The other prong is Oppo’s take on AirDrop. We’ve seen Android manufacturers do this with some success - Huawei Share is an excellent example and works across the MateBook laptop line as well as its smartphones. That said, Oppo’s WiFi file sharing is being created as part of a combined effort with Xiaomi, Vivo, and Realme to create a new standard across Android phones - File Transfer.
This won’t be as fast as USB-C, but will enable wireless transfers at around 20Mbps - fast enough for photos and small to medium-sized videos.
Now you see me; the almost invisible selfie camera
Selfie cameras have turned into design problems for smartphone makers. They were fine when 5mm bezels were the norm, squishing in above the display, but since the edge-to-edge craze took hold, phones like the Pixel 3 XL were pretty much ruined from a design point of view by really gross, giant notches.
Workarounds have been hole punches and water droplet notches, sliding components and pop-up cameras, but nothing has solved the problem: how can we make the selfie camera invisible without the need for moving parts?
First up, Oppo has put the camera behind an OLED display. OLEDs don’t light up when displaying blacks, so when the screen in front of the camera isn’t fired up, there’s no interfering light.
Next, the screen pixels covering the camera are physically larger than those of the rest of the display. This extra size lets enough light in for the camera to turn into an image.
If the screen’s black, the selfie camera cutout is totally invisible, and it’s virtually impossible to make out when there’s a dark wallpaper. Fire up some white or light colors, however, and it looks like a slightly color-shifted portion of the display.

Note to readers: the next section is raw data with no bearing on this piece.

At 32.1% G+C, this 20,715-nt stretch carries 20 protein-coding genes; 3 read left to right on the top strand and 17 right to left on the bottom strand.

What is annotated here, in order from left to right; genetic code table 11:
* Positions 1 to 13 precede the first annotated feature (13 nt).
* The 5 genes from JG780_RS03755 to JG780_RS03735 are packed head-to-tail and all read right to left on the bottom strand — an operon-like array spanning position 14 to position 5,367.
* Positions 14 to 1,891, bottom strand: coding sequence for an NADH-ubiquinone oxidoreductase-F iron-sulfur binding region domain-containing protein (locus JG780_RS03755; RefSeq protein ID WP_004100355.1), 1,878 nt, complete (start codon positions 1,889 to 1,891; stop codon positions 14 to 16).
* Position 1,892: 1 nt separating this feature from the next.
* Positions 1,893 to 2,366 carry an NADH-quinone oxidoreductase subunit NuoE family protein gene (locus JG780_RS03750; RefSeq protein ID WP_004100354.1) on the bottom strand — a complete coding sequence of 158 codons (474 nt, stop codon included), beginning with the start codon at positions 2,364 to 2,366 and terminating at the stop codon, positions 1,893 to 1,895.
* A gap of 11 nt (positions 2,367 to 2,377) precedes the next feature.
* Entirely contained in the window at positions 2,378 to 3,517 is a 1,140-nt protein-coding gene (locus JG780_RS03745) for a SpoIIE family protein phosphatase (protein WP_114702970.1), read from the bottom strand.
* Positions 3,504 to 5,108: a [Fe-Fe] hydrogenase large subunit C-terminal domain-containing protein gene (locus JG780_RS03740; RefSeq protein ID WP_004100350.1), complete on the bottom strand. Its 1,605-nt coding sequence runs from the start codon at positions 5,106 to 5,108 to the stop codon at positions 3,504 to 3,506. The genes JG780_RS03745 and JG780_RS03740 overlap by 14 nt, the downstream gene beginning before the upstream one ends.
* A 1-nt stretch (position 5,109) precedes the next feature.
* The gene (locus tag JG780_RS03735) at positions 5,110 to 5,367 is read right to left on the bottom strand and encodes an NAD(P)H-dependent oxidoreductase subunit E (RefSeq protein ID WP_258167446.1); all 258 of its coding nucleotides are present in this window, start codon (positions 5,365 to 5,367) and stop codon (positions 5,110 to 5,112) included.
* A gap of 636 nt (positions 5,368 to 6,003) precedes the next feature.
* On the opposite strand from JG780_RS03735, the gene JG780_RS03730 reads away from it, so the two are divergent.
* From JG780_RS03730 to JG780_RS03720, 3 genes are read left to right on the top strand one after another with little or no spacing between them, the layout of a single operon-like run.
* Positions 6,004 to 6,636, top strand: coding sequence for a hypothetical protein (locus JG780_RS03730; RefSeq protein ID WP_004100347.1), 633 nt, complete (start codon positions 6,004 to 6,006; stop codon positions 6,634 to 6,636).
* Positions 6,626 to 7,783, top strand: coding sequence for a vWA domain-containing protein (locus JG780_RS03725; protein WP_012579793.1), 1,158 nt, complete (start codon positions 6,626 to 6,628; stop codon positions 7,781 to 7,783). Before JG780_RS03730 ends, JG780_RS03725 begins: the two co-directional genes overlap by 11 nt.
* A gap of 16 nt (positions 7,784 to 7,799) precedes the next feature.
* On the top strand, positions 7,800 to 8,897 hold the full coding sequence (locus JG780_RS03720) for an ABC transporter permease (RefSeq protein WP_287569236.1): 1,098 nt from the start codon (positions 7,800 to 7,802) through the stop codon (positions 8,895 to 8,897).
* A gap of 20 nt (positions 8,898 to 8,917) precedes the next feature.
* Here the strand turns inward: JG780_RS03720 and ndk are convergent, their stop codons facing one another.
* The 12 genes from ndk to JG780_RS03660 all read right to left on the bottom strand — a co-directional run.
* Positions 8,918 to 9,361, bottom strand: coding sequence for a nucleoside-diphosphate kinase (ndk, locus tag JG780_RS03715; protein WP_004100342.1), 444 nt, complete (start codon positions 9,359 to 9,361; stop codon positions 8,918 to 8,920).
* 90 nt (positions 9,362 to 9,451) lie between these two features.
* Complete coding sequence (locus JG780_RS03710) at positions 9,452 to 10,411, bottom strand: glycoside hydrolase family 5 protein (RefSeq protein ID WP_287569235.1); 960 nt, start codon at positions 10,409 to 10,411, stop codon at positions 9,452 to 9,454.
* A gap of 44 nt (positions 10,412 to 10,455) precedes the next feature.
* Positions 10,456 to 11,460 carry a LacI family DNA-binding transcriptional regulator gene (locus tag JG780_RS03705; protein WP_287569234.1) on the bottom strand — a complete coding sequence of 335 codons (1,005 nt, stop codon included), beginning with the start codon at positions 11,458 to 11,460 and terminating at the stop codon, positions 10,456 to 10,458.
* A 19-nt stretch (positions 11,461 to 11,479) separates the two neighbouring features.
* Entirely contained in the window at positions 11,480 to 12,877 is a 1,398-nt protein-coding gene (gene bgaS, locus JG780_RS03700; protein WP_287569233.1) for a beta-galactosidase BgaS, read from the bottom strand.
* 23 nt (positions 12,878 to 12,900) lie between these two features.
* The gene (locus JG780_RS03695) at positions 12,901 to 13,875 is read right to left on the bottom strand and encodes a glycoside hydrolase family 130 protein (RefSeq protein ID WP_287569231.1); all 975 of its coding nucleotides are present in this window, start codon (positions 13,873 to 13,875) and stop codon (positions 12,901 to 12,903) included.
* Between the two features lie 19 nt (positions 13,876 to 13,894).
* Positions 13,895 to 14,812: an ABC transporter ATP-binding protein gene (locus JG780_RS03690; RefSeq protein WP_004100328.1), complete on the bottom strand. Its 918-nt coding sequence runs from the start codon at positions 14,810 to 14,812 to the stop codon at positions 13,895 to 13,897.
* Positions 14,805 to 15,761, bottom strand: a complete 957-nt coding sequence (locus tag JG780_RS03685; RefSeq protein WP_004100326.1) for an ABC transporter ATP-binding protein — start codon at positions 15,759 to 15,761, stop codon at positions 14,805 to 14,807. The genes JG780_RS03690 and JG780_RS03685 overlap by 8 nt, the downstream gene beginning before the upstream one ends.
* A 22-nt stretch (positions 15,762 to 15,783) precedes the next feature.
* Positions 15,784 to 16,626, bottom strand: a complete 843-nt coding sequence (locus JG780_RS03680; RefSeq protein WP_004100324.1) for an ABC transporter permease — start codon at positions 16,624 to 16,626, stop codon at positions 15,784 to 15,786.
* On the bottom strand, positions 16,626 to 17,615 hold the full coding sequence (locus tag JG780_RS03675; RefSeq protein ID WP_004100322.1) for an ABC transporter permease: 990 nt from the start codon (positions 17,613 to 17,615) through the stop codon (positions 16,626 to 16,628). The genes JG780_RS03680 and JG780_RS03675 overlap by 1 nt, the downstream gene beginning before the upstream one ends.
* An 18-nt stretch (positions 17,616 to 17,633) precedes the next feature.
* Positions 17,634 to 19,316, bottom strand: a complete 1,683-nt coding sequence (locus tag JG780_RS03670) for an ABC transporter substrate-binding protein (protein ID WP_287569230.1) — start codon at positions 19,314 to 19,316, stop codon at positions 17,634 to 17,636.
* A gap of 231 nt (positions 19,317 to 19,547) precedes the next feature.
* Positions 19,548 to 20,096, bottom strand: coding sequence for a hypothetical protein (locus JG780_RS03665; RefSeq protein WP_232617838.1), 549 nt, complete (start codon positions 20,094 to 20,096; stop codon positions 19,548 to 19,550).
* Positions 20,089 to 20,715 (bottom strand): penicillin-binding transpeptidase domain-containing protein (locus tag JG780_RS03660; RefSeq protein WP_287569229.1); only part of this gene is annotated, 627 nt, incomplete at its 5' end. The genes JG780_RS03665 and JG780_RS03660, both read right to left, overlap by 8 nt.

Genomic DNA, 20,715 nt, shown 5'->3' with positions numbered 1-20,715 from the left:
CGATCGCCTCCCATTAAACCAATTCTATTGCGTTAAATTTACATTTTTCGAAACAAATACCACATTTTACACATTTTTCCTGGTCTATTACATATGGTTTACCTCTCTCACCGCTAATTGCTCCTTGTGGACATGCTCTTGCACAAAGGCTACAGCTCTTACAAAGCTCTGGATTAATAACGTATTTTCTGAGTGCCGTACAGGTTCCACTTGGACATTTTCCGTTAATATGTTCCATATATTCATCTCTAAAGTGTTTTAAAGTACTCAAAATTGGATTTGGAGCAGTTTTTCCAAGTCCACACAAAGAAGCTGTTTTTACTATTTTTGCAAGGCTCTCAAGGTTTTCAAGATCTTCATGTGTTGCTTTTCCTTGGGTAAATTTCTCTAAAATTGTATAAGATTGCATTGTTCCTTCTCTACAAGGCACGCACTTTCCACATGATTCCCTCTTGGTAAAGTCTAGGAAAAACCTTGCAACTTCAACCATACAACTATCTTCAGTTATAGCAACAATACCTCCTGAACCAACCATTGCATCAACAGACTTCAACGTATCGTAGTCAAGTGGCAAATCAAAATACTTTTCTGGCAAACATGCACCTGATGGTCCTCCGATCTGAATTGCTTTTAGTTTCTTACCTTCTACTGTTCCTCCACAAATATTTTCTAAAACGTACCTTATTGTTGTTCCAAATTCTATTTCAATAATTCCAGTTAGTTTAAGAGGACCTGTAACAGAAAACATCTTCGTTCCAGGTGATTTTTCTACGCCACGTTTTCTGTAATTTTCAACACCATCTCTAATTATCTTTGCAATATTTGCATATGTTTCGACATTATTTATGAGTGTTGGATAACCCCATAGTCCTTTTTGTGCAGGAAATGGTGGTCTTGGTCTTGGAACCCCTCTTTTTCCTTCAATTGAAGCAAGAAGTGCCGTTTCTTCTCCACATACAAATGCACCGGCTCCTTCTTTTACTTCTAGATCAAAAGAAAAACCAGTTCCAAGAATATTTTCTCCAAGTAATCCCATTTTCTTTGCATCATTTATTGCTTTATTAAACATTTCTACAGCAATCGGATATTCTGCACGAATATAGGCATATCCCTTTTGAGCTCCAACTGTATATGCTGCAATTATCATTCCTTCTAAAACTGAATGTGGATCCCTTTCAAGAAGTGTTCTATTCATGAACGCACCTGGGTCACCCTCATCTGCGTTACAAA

We took a selfie using the phone and can confirm, it works just fine, though we weren’t able to take the image off of the phone for closer inspection.
Oppo wasn’t willing to divulge much more when it came to the specifics but did confirm that the screen portion above the camera doesn’t have to be square, it could be a circle to make it even more inconspicuous.
Additionally, while this example is already impressive, the aim is to make it totally invisible and in turn, Oppo doesn’t consider the tech to be ready for market until it is.
Speaking of totally invisible, it’s also worth noting that this nifty prototype also features a Huawei P30 Pro-esque behind-the-screen speaker that uses screen vibration to amplify sound, so you won’t see any visible speaker grilles or holes dotted around the device.
However, we first saw this speaker technology back in February 2018 when we got our hands on the Vivo Apex Concept.
When can we expect it?
As mentioned, this prototype isn’t going to be launched, but its key features will likely be trickled across Oppo devices throughout the next couple of years.
The first will likely be the 30W wireless charging - we’ve seen 27W charging on the Mate 30 Pro, so it’s not too much of a stretch to push that up to 30W in 2020, potentially in-line with Oppo’s MWC 2020 announcement, when it’s expected to be launching the Find X2.
The next most likely thing to feature would be button-free design. That said, ditching buttons seems like a bit of an unnecessary evolution at this stage, to us at least.
The same can be said for removing the USB-C port to make for a totally port-free experience. Necessary or not though, both of these features are clearly oven-ready if this prototype is anything to go by, so are likely deliverable in 2020.
The biggest win for Oppo will be the under-display camera if it’s first to market with one. That said, this also looks set to be the biggest challenge, given the fact that Oppo is intent on making it totally invisible - and it definitely isn’t there yet.
While we’re hoping to get this feature on devices shipping in 2020, therefore, there’s every chance it won’t drop until 2021.
However, the way is already paved for the crystal goblet of smartphone design - a front-to-back, uninterrupted, truly all-screen device with no cameras in sight despite full picture-taking functionality - we live in hope.